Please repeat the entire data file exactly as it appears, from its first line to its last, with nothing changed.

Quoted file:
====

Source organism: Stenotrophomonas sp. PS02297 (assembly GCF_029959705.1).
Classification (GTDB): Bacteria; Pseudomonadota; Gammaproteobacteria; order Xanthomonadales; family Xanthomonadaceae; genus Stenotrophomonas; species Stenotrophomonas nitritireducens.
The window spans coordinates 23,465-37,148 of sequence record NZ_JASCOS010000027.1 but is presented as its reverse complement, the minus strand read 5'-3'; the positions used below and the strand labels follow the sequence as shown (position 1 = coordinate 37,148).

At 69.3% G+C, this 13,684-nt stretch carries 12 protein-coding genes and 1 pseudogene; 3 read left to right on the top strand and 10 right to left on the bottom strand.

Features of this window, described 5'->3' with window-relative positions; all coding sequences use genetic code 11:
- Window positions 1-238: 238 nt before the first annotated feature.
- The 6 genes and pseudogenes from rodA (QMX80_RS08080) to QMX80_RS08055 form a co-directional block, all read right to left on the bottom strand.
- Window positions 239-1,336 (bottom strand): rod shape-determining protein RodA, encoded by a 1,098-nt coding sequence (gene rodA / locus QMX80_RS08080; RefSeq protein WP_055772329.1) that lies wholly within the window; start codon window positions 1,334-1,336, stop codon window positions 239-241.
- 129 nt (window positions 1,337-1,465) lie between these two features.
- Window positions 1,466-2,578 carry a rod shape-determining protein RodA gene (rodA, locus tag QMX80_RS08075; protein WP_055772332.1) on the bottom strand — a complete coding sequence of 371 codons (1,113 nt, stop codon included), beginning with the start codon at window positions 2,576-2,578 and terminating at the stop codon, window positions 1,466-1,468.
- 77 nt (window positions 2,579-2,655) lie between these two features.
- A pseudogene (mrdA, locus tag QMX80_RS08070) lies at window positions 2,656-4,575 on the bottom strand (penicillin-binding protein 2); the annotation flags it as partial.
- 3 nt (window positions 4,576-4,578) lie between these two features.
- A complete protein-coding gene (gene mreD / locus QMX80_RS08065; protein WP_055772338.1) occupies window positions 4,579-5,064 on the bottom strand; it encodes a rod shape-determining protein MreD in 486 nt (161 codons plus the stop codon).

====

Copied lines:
Source organism: Stenotrophomonas sp. PS02297 (assembly GCF_029959705.1).
Classification (GTDB): Bacteria; Pseudomonadota; Gammaproteobacteria; order Xanthomonadales; family Xanthomonadaceae; genus Stenotrophomonas; species Stenotrophomonas nitritireducens.
The window spans coordinates 23,465-37,148 of sequence record NZ_JASCOS010000027.1 but is presented as its reverse complement, the minus strand read 5'-3'; the positions used below and the strand labels follow the sequence as shown (position 1 = coordinate 37,148).

At 69.3% G+C, this 13,684-nt stretch carries 12 protein-coding genes and 1 pseudogene; 3 read left to right on the top strand and 10 right to left on the bottom strand.

Features of this window, described 5'->3' with window-relative positions; all coding sequences use genetic code 11:
- Window positions 1-238: 238 nt before the first annotated feature.
- The 6 genes and pseudogenes from rodA (QMX80_RS08080) to QMX80_RS08055 form a co-directional block, all read right to left on the bottom strand.
- Window positions 239-1,336 (bottom strand): rod shape-determining protein RodA, encoded by a 1,098-nt coding sequence (gene rodA / locus QMX80_RS08080; RefSeq protein WP_055772329.1) that lies wholly within the window; start codon window positions 1,334-1,336, stop codon window positions 239-241.
- 129 nt (window positions 1,337-1,465) lie between these two features.
- Window positions 1,466-2,578 carry a rod shape-determining protein RodA gene (rodA, locus tag QMX80_RS08075; protein WP_055772332.1) on the bottom strand — a complete coding sequence of 371 codons (1,113 nt, stop codon included), beginning with the start codon at window positions 2,576-2,578 and terminating at the stop codon, window positions 1,466-1,468.
- 77 nt (window positions 2,579-2,655) lie between these two features.
- A pseudogene (mrdA, locus tag QMX80_RS08070) lies at window positions 2,656-4,575 on the bottom strand (penicillin-binding protein 2); the annotation flags it as partial.
- 3 nt (window positions 4,576-4,578) lie between these two features.
- A complete protein-coding gene (gene mreD / locus QMX80_RS08065; protein WP_055772338.1) occupies window positions 4,579-5,064 on the bottom strand; it encodes a rod shape-determining protein MreD in 486 nt (161 codons plus the stop codon).